The 29-page law, which goes into effect on July 1, was approved overwhelmingly last month by the Republican-controlled Legislature with some support from Democrats. It will expand the roster of places where gun owners who hold concealed-carry permits can take their weapons to include bars. Critics said its scope created new dangers.The law permits those with licenses to carry concealed firearms to carry firearms in airports where unscreened passengers or visitors are allowed. And it allows school districts to permit their teachers to have firearms.
The bill does have its limits, so some gun rights advocates are still unsatisfied:
And although the law is a significant victory for proponents of gun rights, it is less broad than some of them envisioned. Houses of worship are still allowed to bar weapons, and a proposal that would have permitted guns on college campuses faltered during the legislative session.
“Was HB60 all we wanted?” GeorgiaCarry.Org, a nonprofit group, posted on its website in March, referring to the bill. “Of course not! But we feel that we got a great bill and this will clear the way for some great improvements in the future. And those of you who have been with us for any length of time know, we ask for everything we want and accept what we can get without giving up any of the gains we have made in the past. We keep marching down the field, and one day, we will get all our rights back.”The bill expands Second Amendment protections far beyond the U.S. Constitutional minimum that the Supreme Court laid out in District of Columbia v. Heller and McDonald v. City of Chicago. In both of those cases, the Court strongly implied that the government could still restrict firearm possession on governmental property and in schools.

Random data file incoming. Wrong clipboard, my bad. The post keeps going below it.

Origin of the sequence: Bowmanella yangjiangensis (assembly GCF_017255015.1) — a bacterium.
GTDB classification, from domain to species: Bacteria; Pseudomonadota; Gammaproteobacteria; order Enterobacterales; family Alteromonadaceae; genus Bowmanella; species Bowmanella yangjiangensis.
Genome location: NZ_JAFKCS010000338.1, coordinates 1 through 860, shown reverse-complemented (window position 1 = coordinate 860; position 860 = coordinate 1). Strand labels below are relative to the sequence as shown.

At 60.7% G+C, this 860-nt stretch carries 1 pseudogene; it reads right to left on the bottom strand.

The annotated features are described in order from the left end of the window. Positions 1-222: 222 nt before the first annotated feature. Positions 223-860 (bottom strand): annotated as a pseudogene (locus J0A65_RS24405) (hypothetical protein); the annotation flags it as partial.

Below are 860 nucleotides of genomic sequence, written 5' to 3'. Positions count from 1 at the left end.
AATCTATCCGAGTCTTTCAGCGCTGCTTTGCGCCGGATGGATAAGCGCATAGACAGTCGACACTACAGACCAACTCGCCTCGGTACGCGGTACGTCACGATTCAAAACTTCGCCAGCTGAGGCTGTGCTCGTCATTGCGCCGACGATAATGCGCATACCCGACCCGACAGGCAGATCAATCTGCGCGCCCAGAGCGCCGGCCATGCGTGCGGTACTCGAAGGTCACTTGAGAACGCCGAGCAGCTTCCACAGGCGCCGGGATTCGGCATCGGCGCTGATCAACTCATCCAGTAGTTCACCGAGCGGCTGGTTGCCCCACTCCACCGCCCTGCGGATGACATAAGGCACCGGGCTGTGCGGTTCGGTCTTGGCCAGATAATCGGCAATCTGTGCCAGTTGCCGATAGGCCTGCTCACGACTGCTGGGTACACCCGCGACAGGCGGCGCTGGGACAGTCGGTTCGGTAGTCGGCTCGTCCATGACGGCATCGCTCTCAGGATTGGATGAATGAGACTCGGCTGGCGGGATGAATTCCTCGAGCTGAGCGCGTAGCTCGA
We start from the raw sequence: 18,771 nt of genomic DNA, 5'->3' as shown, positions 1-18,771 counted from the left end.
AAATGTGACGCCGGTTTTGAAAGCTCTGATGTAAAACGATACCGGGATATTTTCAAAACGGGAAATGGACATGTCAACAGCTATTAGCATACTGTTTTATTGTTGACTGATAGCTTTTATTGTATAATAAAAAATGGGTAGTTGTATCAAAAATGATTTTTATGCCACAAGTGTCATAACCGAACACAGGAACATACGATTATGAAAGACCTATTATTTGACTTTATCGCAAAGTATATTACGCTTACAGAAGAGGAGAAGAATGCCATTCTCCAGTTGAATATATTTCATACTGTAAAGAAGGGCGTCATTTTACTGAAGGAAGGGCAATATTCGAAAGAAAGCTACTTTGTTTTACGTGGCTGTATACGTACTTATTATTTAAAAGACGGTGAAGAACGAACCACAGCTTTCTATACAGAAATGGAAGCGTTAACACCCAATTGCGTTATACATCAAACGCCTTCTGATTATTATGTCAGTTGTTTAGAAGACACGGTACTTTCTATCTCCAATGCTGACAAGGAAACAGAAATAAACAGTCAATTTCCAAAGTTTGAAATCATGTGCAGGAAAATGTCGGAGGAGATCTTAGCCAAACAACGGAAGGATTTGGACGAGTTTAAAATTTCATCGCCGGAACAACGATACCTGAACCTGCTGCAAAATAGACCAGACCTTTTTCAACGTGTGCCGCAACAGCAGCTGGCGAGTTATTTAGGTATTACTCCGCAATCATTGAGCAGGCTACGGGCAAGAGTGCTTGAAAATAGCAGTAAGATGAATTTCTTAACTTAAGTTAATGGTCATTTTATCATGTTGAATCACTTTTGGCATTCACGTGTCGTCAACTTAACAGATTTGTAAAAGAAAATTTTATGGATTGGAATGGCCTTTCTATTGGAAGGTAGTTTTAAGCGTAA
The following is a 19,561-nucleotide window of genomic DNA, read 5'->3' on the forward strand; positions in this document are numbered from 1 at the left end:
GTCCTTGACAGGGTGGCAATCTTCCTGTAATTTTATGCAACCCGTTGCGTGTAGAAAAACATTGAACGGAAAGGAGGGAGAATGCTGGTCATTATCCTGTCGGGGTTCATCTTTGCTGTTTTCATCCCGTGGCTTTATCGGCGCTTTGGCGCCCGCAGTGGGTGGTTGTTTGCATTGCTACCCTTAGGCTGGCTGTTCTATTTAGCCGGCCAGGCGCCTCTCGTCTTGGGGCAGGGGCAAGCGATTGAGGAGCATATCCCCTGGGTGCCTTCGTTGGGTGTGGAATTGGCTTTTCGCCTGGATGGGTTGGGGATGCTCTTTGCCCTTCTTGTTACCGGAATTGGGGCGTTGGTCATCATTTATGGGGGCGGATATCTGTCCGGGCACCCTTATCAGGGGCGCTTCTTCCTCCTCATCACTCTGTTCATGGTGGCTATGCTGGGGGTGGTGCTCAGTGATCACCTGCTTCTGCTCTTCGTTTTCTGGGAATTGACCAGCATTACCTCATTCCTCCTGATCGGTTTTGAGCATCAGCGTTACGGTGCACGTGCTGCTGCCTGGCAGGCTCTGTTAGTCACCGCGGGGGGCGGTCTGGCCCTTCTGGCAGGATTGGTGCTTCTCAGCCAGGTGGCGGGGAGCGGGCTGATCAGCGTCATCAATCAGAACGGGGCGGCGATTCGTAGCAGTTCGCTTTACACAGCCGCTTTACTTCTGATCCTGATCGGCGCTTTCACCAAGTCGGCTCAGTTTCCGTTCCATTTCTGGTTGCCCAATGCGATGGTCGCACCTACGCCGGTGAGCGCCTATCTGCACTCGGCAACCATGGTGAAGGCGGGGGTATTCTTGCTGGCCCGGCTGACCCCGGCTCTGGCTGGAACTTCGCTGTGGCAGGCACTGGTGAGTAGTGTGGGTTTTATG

Georgia's constitution mirrors the Second Amendment, with Article 1, section 1, paragraph 8 of the Georgia Constitution stating that "The right of the people to keep and bear arms shall not be infringed." Georgia law seems to mirror the scope of Second Amendment law. The Georgia Supreme Court, in Hertz v. Bennett, 751 S.E.2d 90 (Ga. 2013) held that a statute outlawing the possession of firearms by convicted felons did not violate the state constitution -- which is consistent with limiting language in Heller and McDonald.
Some organizations who have raised questions about the law say that they may challenge the law down the road. But now that the law is in place, I expect that any attempt to limit the new protections would be viewed as an attempt to limit the right to bear arms and would be met with serious opposition.